Sunday, November 28, 1999
Rumpke lights up for holidays
Landfill display is biggest yet
BY LEW MOORES
The Cincinnati Enquirer
COLERAIN TOWNSHIP The Christmas tree itself, made entirely of lights, took three days to put up, and the entire holiday display took 11/2 weeks 2,000 lights on the towering hillside alone, another 4,000 lights strung along the Struble Road entrance.
This is the third year that Rumpke Consolidated Cos. has lit up its landfill, the highest point in Hamilton County. Unofficially, it is called Mount Rumpke, a pale gray hillside that rises about 1,045 feet above sea level.
Three years ago, Steve Keylor, Rumpke landfill manager at the time, had the idea to do something with the hillside during the holidays. A gasoline-powered generator was moved up the hill, along with a 43-foot tree made of 1,100 lights and a Seasons Greetings display, defined by 450 feet of lights.
Last year, an illuminated candy cane was added, as well as a Nativity scene at the Struble Road entrance.
It's nice to add some holiday cheer with the display, said Jeff Rumpke, Cincinnati district manager for Rumpke. It's usually recognized, and people really expect to see it become a tradition.
Bob Viox, groundskeeper at the landfill, saw to it that everything was in place this year. The lights were turned on Wednesday night, he said. They will be turned on each night through the new year.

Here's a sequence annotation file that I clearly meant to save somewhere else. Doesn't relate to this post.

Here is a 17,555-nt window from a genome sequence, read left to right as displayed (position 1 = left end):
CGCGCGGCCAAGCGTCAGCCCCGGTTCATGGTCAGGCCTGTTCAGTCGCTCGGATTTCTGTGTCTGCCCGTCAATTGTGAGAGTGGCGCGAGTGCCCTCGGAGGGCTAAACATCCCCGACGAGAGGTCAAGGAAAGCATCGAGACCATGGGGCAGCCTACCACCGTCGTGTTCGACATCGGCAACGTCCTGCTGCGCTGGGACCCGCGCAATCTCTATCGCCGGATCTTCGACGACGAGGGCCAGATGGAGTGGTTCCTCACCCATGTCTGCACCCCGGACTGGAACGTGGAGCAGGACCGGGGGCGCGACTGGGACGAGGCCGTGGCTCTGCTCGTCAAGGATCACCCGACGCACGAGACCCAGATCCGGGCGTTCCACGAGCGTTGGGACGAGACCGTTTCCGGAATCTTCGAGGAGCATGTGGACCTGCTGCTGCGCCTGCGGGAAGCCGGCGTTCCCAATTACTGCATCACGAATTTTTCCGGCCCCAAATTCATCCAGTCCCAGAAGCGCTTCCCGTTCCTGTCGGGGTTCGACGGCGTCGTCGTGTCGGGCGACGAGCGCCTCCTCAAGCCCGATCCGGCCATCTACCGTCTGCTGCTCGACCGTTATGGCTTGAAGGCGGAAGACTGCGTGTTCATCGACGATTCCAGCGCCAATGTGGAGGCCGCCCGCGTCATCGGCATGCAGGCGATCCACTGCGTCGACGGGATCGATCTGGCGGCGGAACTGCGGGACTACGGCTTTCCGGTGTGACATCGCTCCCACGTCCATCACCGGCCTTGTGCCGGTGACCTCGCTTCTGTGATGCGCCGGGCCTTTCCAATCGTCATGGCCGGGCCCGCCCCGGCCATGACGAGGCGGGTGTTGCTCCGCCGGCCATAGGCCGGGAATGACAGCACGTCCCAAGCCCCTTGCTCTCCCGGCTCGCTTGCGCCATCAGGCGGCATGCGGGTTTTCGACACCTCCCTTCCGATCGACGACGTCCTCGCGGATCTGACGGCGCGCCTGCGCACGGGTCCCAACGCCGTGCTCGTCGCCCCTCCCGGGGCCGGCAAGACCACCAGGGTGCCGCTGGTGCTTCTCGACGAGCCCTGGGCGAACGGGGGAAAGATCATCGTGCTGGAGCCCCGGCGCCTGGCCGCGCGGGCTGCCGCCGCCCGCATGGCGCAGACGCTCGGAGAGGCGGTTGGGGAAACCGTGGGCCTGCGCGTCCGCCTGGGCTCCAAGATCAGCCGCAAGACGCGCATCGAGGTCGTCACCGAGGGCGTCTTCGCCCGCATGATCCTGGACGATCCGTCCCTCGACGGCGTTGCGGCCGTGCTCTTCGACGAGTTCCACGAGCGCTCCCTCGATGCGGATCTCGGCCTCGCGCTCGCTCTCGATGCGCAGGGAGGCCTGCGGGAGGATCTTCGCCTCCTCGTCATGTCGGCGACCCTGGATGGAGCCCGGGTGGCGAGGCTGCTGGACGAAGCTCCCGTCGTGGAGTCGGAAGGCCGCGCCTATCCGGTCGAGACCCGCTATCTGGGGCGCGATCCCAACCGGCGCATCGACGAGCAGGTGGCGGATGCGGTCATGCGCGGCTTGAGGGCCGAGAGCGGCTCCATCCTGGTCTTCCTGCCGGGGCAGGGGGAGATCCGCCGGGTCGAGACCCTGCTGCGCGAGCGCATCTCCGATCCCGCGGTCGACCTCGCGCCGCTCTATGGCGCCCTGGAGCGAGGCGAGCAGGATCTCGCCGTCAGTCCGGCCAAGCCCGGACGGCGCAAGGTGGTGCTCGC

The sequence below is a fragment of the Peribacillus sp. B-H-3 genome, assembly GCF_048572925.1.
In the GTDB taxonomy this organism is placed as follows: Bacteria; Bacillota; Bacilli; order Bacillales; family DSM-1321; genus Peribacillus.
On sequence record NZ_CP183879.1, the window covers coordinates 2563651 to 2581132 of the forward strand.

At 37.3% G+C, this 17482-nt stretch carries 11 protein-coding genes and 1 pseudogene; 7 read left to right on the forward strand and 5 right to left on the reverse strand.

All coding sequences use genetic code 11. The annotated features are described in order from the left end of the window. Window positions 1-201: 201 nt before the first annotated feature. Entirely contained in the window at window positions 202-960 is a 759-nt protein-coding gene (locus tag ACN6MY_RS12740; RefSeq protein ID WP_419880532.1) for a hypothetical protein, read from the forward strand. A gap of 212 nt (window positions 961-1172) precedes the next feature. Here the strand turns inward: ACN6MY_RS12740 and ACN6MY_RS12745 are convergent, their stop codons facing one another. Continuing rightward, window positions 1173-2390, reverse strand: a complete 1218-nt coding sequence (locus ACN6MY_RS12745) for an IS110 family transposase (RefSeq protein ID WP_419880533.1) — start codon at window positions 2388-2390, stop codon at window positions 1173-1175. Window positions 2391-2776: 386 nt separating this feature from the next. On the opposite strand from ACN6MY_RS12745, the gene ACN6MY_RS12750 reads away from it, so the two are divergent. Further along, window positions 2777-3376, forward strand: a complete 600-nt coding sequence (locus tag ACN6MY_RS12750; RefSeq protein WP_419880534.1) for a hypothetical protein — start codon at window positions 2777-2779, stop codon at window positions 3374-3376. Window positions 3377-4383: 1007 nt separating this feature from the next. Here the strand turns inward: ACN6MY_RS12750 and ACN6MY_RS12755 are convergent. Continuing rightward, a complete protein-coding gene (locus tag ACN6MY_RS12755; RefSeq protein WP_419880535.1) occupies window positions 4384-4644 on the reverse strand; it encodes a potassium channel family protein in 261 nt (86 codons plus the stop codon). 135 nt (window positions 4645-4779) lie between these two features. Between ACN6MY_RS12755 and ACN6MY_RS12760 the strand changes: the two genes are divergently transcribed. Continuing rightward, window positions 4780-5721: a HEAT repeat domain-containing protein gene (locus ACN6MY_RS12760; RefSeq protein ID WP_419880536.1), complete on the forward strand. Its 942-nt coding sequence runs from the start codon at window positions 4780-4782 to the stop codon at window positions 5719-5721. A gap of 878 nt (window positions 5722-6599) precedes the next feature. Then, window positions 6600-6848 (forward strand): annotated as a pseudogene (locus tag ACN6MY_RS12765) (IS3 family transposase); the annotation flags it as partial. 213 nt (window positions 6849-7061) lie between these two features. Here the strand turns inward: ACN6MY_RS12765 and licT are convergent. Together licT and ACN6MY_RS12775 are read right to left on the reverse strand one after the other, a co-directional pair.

Beginning at dusk, the lights blaze from atop the landfill and can be seen from miles away. Some say on clear nights, the display atop Mount Rumpke can be seen as far away as Oxford, almost 20 miles to the north.
Wreaths will be hung at the entrance, and a Star of David will be placed on the wall by the entrance.
The Nativity scene at the Struble Road entrance, complete with life-size figurines, will be visited by Santa Claus and elves, and open to the public on three successive Sundays, Dec. 5, 12 and 19, from 10:30 a.m. to 1:30 p.m.
Parents are encouraged to bring cameras and have photos of children taken with Santa.
Larry Stone, Rumpke general manager, said the experience of visiting Santa outdoors compares well with visiting Santa inside a store.
People can stop by after church on their way home, said Mr. Stone, as he stood outside by the Nativity scene.
Last year, said Mr. Stone, people noticed Santa and slowed down, probably wondering what was going on.
It is open to the public, said Mr. Stone.
People do notice when the lights are out, said Mr. Stone, and will call when they see a display is out.
The Rumpkes are very family-oriented people, said Mr. Stone. It's a Christmas gift to the kids in the community. This is giving back to the community.
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